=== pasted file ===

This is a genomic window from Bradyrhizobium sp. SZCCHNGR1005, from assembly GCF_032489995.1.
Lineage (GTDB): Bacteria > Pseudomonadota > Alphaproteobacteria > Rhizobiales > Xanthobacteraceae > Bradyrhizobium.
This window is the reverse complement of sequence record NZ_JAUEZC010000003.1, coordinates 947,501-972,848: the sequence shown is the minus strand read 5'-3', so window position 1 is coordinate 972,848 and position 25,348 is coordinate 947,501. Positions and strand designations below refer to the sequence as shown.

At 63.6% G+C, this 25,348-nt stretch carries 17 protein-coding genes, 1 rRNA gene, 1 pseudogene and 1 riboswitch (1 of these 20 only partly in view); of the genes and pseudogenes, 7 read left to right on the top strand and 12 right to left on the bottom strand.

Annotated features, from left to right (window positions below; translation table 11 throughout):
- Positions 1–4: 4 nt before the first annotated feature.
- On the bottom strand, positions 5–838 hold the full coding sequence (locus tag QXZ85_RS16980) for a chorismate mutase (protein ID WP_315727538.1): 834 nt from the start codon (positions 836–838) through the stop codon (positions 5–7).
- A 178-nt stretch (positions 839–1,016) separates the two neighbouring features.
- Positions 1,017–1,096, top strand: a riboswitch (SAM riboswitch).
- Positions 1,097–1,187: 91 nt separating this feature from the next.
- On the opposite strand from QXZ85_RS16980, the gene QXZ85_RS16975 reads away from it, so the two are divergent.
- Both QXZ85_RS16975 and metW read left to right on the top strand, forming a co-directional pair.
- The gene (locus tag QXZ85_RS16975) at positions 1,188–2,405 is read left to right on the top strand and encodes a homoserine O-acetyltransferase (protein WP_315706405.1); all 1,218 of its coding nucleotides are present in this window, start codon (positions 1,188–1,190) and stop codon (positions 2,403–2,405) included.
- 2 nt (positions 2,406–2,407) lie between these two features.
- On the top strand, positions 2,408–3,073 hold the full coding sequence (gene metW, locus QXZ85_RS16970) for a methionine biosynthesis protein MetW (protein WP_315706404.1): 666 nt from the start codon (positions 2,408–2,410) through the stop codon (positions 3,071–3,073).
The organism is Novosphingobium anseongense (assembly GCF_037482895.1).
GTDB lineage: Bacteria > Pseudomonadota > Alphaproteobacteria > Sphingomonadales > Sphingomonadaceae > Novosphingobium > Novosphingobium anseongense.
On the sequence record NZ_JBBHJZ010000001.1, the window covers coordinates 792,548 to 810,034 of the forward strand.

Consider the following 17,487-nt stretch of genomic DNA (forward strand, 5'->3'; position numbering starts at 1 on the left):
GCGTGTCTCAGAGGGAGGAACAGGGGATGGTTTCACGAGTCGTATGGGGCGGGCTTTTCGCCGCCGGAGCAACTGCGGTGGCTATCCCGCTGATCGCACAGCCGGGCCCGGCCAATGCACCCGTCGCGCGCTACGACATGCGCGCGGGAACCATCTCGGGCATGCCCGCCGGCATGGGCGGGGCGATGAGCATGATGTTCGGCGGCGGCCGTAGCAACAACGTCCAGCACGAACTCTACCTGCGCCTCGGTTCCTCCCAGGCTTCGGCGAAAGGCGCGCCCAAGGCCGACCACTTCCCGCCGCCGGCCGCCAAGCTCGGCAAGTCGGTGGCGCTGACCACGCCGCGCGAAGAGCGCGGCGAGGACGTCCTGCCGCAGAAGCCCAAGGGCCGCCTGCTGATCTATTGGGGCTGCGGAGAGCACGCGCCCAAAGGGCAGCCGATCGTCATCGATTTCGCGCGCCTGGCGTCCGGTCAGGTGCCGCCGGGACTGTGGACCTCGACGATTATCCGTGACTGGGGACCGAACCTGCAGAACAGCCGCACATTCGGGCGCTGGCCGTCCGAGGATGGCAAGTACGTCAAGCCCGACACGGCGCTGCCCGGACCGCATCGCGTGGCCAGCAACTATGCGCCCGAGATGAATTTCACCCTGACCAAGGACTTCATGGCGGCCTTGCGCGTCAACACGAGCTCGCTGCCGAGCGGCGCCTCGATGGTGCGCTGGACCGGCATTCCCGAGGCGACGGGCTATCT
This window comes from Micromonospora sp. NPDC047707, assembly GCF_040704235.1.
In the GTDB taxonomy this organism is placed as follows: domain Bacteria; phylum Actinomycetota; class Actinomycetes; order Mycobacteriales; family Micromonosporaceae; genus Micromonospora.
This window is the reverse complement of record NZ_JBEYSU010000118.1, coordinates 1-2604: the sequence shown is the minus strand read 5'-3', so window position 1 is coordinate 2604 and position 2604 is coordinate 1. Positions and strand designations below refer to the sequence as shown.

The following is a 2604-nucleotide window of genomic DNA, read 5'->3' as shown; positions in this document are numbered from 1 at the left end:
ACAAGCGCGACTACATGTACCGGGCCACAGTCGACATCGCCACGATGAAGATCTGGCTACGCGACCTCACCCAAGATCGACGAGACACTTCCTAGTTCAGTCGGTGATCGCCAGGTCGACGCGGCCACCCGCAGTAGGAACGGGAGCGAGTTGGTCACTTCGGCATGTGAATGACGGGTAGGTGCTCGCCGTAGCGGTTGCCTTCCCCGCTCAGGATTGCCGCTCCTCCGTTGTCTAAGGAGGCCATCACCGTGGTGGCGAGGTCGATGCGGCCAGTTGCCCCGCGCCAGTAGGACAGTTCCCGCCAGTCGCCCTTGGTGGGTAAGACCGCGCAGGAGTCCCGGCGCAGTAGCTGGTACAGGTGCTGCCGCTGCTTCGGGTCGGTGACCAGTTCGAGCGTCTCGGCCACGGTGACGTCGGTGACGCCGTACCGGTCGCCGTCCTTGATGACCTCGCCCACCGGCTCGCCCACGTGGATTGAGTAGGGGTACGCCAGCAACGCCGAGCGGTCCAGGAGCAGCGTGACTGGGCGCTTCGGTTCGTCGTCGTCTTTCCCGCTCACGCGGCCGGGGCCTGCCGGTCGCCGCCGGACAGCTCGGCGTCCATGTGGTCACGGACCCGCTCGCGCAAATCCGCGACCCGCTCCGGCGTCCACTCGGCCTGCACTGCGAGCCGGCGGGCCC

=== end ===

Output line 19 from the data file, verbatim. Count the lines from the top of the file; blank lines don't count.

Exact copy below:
Consider the following 17,487-nt stretch of genomic DNA (forward strand, 5'->3'; position numbering starts at 1 on the left):